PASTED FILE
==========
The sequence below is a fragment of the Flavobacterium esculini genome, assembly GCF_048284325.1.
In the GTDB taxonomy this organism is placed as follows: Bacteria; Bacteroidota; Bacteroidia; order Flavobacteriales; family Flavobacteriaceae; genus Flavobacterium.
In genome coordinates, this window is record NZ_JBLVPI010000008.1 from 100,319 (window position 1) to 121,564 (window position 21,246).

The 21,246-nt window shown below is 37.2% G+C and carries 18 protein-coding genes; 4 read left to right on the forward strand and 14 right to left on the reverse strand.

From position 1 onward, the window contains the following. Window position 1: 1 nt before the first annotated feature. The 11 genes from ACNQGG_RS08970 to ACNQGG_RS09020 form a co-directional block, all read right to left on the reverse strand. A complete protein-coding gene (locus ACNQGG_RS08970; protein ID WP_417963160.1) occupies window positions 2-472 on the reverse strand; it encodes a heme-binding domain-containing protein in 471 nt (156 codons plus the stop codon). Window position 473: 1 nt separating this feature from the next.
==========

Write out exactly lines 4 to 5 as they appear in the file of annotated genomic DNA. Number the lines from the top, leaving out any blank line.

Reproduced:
The 21,246-nt window shown below is 37.2% G+C and carries 18 protein-coding genes; 4 read left to right on the forward strand and 14 right to left on the reverse strand.

From position 1 onward, the window contains the following. Window position 1: 1 nt before the first annotated feature. The 11 genes from ACNQGG_RS08970 to ACNQGG_RS09020 form a co-directional block, all read right to left on the reverse strand. A complete protein-coding gene (locus ACNQGG_RS08970; protein ID WP_417963160.1) occupies window positions 2-472 on the reverse strand; it encodes a heme-binding domain-containing protein in 471 nt (156 codons plus the stop codon). Window position 473: 1 nt separating this feature from the next.